Robert E. Lee Elementary School

The Confederate memorialization movement also included the naming or renaming of public structures such as roads or schools. Robert E. Lee Elementary, although not given its current name until 1943, stood as a tribute to one of the most beloved members of the South. The school itself stood for over 100 years and provided Tampa with a unique educational experience starting in the early 1990s.

There are many areas throughout the United States that bear the names of Confederate generals and leaders of the Civil War. Used as a tribute to the memorialization of the Confederacy and the “Lost Cause,” these symbols litter the American landscape, particularly in the southern states. The elementary now known as Lee Elementary Magnetic School was originally named the Michigan Avenue Grammar School simply because it was located on Michigan Avenue. When Michigan Avenue was changed to Columbus Avenue, the city of Tampa decided to rename the school. Arguably the most enduring piece of Southern memory of the Civil War, Robert E. Lee remains a symbol of Southern heritage across the country. It is unsurprising that the school board decided to rename the school after him in 1943.

The school was originally built in 1906 by volunteers in the surrounding neighborhoods. The school’s original roof was made of slate, and coal fueled the furnace during the winter months. The top of the school featured a copper dome. The building’s long history stands as testament to the time in which it was built. In 1906, the United States flag had only 45 stars, there were 8,000 automobiles across the nation, there were 144 miles of paved roads, and the speed limit was a mere 10 miles per hour.

Lee became the first elementary magnet school in 1993, specializing in technology. The term “magnet” refers to a school curriculum that caters to a specific type of student. Ideally, these specialization practices aim to pull white students into poor, mostly African American neighborhoods. In this way, the schools attempt to make it more common for white students to come to the inner city so African American students do not have to take long rides out to the suburbs with great frequency. The entire student body then attends classes centered on the “theme” of the program at a specific school – every class and lesson reflects the overall theme. In the case of Lee Elementary, it was computers and technology. World Studies was added as a part of the school’s specialization in 2008.

Beginning in 2015, Lee Elementary became embroiled in a nationwide controversy over the prevalence of Confederate themes and memory (the mascot of Lee Elementary is that of Lee’s horse, Traveller), particularly after the racially motivated massacre at a church in Charleston, South Carolina. As with other Confederate symbols, such as the Confederate statue once located at the Hillsborough County Courthouse in downtown Tampa, the debate was highly contested between the two sides. Different names were proposed including Barack Obama Elementary and Woodson Elementary, named after Carter G. Woodson, the late nineteenth-century historian who lobbied for the establishment of Black History Month. In 2017, school board members argued that the costly name-changing process would take longer than expected due to an existing policy. The policy states that the name of the school is “permanent,” thus there must be a period of 18 months dedicated to “community involvement, deliberation, discussion, and debate.” In September 2017, the debate surrounding the name change became increasingly complicated after Hurricane Irma.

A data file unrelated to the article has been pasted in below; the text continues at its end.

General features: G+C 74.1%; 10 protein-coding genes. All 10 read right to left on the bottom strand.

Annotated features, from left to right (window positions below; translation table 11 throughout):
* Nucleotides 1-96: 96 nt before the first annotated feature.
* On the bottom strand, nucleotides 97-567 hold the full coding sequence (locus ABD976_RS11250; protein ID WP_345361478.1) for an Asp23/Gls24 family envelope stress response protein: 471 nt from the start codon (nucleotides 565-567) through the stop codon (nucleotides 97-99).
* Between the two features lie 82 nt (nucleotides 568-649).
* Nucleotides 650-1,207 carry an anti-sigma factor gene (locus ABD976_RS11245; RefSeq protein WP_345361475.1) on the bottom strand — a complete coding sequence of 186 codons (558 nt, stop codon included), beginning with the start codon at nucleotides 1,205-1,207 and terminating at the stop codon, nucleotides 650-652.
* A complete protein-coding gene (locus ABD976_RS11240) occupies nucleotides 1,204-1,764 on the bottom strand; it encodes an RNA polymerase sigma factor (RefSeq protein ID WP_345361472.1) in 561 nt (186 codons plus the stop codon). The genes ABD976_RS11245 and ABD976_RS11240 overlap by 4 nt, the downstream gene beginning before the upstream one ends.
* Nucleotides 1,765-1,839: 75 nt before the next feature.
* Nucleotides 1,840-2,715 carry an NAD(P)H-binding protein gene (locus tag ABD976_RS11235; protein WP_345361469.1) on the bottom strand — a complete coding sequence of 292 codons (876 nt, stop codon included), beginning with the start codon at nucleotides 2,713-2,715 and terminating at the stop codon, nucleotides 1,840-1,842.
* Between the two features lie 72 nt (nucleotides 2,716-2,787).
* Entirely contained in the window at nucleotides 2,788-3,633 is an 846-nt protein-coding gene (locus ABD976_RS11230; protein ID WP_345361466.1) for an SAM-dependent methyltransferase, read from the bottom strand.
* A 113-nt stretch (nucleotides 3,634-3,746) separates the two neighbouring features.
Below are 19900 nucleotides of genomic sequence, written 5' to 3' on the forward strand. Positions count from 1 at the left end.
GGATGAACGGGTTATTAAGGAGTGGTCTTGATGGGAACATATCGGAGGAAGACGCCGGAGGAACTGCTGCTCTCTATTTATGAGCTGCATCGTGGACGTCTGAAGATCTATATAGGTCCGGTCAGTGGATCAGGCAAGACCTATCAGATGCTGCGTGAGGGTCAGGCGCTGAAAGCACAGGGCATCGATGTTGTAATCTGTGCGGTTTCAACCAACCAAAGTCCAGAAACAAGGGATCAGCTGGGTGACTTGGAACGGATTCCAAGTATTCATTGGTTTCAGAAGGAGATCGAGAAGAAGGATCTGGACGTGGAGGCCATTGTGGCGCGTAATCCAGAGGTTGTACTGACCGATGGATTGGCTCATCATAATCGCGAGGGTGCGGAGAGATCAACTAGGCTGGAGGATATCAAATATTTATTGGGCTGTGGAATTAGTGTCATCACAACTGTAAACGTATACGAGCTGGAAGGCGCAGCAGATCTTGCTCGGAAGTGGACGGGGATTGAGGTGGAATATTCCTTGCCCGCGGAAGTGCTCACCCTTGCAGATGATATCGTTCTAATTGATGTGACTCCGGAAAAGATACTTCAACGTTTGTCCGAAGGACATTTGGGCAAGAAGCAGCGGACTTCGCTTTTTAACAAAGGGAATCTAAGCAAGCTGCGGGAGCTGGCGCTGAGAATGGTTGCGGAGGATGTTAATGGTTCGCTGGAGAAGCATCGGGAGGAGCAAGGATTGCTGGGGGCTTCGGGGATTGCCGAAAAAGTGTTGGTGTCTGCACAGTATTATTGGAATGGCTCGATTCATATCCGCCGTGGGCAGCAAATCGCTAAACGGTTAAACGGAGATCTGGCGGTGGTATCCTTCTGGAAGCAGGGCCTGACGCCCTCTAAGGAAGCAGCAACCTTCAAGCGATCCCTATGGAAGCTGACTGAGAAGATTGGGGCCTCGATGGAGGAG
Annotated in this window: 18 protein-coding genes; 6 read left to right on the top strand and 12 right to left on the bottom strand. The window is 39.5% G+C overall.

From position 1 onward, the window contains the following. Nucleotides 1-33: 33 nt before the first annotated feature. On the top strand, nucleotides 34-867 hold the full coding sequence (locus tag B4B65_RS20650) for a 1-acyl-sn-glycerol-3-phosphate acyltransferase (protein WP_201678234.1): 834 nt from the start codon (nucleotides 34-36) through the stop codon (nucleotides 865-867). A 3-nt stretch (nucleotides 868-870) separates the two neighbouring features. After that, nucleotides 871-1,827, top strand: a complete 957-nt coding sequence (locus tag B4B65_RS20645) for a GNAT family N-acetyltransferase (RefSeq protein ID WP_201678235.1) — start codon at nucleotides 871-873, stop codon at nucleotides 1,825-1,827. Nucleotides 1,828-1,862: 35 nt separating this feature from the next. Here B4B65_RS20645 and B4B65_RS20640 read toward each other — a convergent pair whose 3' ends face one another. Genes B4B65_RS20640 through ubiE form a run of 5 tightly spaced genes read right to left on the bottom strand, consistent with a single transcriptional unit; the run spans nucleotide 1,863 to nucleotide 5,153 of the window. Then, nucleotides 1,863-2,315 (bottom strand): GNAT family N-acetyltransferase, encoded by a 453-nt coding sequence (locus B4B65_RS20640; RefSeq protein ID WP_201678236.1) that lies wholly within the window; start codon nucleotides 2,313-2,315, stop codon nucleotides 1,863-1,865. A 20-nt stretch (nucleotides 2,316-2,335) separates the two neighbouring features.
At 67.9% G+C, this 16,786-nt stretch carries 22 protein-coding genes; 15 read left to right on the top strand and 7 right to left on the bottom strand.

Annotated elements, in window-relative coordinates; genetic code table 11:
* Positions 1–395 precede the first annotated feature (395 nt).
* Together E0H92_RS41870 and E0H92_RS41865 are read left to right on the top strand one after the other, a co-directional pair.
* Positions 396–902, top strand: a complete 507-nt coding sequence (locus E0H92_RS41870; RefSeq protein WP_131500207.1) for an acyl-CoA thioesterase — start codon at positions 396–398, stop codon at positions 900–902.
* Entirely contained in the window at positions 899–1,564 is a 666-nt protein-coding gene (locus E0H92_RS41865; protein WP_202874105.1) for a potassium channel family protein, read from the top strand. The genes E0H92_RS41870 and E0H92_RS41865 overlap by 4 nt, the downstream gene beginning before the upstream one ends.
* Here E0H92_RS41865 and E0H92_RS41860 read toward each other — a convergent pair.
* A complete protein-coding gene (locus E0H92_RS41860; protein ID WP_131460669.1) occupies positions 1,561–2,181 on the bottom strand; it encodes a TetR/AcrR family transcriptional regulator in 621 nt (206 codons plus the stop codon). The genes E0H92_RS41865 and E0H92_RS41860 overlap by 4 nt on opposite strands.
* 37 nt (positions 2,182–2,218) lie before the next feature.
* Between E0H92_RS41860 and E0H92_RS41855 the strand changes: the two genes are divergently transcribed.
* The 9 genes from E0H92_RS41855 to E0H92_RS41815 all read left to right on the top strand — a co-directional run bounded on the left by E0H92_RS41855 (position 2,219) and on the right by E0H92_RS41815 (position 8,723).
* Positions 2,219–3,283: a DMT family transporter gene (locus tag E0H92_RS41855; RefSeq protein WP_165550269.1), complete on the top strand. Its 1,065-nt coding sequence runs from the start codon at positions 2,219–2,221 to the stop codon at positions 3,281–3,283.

Although Lee Elementary escaped damage from the hurricane itself, the aftereffects of the hurricane devastated the building as a fire broke out on September 12, around 6:45 p.m. Overall, not much is known about the origin of the fire. Tampa Fire Rescue responded to a call from concerned neighbors who reported flames coming from the northwest corner of the school. It is believed that the fire started when the surrounding neighborhood of Tampa Heights regained power after Hurricane Irma. Three fire engines responded to the call, and they fought the fire defensively as there was no one in the building at the time, and the roof appeared to be on the verge of collapse. The hardwood floors of the three-storied school seemed to exacerbate the fire. Due to the nature of the controversy surrounding the name of the school, the fire marshal’s office was instructed to conduct an investigation, but there was no indication of foul play. As such, the long-standing symbol of education for the Tampa Heights neighborhood was reduced to rubble, and it is yet to be seen if the school will be rebuilt.